Noah S. Michigan

Technology Overload

Phones, tablets, laptops, MACs, PCs. There are so many ways that we connect with each other and the internet. But what is the effect of increasing in reliance on these everyday supercomputers? Will it, overload us?

Dear future leader of our great country,

Congratulations on what I’m aware is not an easy road of campaign. And great news, it payed off! Now I know you must have a lot on your plate. But I wanted to take some time to talk to you about a problem that grows today as fast as any, maybe quicker. This concern grows with every megabyte of data used. With every brightness bar slid down to the minimum because our eyes can no longer adjust for the darkness outside. Every single second of every minute of every day it is used and relied on more and more and more. Technology. By the fact we use it this much, shouldn’t we be worried about it over loading us?

An essential aspect of modern life no doubt. Everyone from the age range of about 10-65 has a supercomputer on their person that is “theoretically capable of guiding 120 million Apollo rockets at the same time”(Paul Ledak). Technology is very useful and handy when used in the right ways. Millions of people are connected with each other through social media platforms. Sharing ideas is easier than ever. Getting work and play done can be accomplished right from the palm of our hands. But it is these factors of life that make us the most anti-social. Ironic isn’t it? People spend days upon weeks worrying about follower counts. Or how many likes their status got. Walk into any public place and I can almost guarantee you there are enough people to make a battalion scrolling through twitter, instagram, facebook, etc.. These apps are not bad by any means. Though it is up to us as social beings whether or not we let it overload us.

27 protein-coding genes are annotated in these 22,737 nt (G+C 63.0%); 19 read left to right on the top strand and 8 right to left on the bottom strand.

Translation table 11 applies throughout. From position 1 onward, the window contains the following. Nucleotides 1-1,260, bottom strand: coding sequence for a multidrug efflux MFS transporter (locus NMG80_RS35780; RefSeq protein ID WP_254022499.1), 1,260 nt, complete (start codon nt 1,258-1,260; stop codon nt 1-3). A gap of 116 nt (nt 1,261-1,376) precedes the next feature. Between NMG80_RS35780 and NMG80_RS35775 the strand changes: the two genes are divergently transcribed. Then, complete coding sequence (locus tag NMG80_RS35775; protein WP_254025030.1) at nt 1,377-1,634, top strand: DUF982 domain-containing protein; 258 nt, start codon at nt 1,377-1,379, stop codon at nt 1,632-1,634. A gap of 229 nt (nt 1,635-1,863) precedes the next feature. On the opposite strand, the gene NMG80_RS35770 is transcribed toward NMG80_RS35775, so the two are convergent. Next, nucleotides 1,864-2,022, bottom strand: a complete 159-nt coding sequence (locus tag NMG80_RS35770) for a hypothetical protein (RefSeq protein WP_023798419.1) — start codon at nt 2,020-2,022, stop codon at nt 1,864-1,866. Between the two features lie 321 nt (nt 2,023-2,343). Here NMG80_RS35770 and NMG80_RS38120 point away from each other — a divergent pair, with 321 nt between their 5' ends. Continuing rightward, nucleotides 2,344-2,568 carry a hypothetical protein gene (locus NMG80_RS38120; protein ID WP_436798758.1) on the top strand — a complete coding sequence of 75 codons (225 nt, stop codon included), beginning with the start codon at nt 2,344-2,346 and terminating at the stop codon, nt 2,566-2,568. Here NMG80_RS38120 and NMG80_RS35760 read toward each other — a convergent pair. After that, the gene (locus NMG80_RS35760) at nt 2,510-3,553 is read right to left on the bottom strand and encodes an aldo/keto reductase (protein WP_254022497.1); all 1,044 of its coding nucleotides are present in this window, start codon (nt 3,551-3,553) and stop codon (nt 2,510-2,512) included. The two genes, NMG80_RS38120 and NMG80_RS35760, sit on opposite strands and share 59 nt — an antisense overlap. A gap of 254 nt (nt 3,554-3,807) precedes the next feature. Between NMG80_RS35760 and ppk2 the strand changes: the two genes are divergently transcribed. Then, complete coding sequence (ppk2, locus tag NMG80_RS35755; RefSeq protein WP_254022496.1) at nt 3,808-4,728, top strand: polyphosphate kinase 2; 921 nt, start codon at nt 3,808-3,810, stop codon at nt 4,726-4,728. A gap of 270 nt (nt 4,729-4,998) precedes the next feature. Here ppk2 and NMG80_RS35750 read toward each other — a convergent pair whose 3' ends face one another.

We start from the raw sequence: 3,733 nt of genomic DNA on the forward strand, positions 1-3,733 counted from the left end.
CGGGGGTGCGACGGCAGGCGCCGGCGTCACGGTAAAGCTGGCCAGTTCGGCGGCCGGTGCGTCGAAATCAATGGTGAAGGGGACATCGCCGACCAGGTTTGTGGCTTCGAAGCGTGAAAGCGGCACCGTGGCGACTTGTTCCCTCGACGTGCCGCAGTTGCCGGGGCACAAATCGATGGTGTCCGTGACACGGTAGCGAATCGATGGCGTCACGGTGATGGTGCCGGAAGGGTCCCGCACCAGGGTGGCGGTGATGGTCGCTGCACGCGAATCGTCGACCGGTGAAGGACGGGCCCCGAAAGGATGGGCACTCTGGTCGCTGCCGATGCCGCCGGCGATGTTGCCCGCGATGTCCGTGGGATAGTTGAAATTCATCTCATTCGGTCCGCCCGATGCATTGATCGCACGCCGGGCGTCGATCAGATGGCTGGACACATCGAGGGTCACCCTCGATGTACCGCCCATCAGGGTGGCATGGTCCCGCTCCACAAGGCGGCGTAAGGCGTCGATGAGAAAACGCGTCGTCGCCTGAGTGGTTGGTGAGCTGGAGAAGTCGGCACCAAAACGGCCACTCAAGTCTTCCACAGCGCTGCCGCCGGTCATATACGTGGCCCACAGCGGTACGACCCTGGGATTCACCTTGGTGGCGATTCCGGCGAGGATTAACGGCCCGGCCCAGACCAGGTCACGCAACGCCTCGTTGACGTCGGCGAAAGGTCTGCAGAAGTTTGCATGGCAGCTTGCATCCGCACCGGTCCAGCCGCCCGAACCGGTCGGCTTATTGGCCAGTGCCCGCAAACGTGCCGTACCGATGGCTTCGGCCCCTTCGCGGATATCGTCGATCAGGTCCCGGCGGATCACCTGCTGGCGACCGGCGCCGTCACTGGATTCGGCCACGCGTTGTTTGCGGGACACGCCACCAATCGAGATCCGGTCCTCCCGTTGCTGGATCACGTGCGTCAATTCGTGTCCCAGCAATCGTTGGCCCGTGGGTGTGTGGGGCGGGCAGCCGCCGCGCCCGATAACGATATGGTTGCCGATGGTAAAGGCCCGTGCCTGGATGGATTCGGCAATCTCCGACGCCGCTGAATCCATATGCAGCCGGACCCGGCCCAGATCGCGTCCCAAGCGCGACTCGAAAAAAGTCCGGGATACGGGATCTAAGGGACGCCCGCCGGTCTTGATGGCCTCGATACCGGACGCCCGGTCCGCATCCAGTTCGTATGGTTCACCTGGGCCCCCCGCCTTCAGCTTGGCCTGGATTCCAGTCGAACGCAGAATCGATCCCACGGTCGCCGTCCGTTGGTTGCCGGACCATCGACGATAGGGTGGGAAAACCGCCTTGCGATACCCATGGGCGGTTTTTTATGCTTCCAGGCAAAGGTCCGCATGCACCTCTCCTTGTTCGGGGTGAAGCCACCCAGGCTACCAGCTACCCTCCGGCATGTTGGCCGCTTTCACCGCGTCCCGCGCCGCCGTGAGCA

Do we want our children to be entirely dependent on a phone to compute everything for them? Kids are getting phones earlier than ever. Entrusted with what was considered a super computer not 70 years ago at the ages of 8-10. These kids need to have a childhood based on social and human interaction rather than relying on their newest phone to spit out an answer. I didn’t learn manners from the internet. Nor did I learn how to talk to adults in a respectful manner from the internet. Experience is the best teacher. And using technology and not relying on it is the balance that should be achieved for the next generation of leaders.

The dependence on technology is also affecting our economy and workforce.

Older and more specialized workers aren’t as sought after as kids just out of college that have practically spent half of their life understanding and working with computers. “ Unfortunately this set of attitudes tends has an impact on the day to day experience of older workers. It is a dangerous outlook that often leads to a more stressful work environment and to increasing age discrimination which, in turn, threatens health and happiness, reduces job satisfaction, and for older workers may lead to a feeling of isolation and alienation, even withdrawal from the workplace” (Jasmin Tahmaseb-McConatha Ph.D). This mindset for age discrimination drives older, specialized, skill out of the workforce. And this does bring in new blood for the various companies but also brings in a generation that is staring at some sort of screen for most of their lifetime.

Technology is taking over, and doing whatever it takes to get people away from their phones or PC’s might help with multiple aspects of life in the long run. Encourage more outdoor classes, more free thinking ideals, and most of all more social interaction and camaraderie with other human beings.

Thank you for your time. Again congratulations on the presidency. And I hope you make decisions that will further and better our nation.

Sincerely,

A concerned 16 year old

“He who molds the public sentiment... makes statutes and decisions possible or impossible to make.” - Abraham Lincoln